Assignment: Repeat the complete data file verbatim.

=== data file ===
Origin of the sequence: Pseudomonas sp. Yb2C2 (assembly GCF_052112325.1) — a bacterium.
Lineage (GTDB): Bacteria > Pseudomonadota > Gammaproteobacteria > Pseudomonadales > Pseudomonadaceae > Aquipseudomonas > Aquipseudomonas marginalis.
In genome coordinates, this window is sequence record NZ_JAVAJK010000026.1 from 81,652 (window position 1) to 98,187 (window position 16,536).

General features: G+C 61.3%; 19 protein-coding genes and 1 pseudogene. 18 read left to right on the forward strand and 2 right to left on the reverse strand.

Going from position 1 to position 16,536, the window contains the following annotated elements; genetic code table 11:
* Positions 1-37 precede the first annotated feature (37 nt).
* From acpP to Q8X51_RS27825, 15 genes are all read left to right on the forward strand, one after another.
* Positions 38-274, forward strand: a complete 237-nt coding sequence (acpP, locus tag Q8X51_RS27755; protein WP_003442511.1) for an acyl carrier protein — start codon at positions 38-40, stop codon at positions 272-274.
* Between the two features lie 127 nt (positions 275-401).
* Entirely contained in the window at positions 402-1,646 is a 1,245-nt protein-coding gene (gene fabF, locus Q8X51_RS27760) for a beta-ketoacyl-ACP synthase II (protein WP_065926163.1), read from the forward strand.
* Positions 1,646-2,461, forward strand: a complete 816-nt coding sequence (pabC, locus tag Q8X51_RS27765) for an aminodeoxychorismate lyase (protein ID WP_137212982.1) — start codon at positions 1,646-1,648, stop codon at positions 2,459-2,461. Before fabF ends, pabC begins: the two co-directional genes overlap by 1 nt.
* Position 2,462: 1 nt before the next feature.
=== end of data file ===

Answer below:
Origin of the sequence: Pseudomonas sp. Yb2C2 (assembly GCF_052112325.1) — a bacterium.
Lineage (GTDB): Bacteria > Pseudomonadota > Gammaproteobacteria > Pseudomonadales > Pseudomonadaceae > Aquipseudomonas > Aquipseudomonas marginalis.
In genome coordinates, this window is sequence record NZ_JAVAJK010000026.1 from 81,652 (window position 1) to 98,187 (window position 16,536).

General features: G+C 61.3%; 19 protein-coding genes and 1 pseudogene. 18 read left to right on the forward strand and 2 right to left on the reverse strand.

Going from position 1 to position 16,536, the window contains the following annotated elements; genetic code table 11:
* Positions 1-37 precede the first annotated feature (37 nt).
* From acpP to Q8X51_RS27825, 15 genes are all read left to right on the forward strand, one after another.
* Positions 38-274, forward strand: a complete 237-nt coding sequence (acpP, locus tag Q8X51_RS27755; protein WP_003442511.1) for an acyl carrier protein — start codon at positions 38-40, stop codon at positions 272-274.
* Between the two features lie 127 nt (positions 275-401).
* Entirely contained in the window at positions 402-1,646 is a 1,245-nt protein-coding gene (gene fabF, locus Q8X51_RS27760) for a beta-ketoacyl-ACP synthase II (protein WP_065926163.1), read from the forward strand.
* Positions 1,646-2,461, forward strand: a complete 816-nt coding sequence (pabC, locus tag Q8X51_RS27765) for an aminodeoxychorismate lyase (protein ID WP_137212982.1) — start codon at positions 1,646-1,648, stop codon at positions 2,459-2,461. Before fabF ends, pabC begins: the two co-directional genes overlap by 1 nt.
* Position 2,462: 1 nt before the next feature.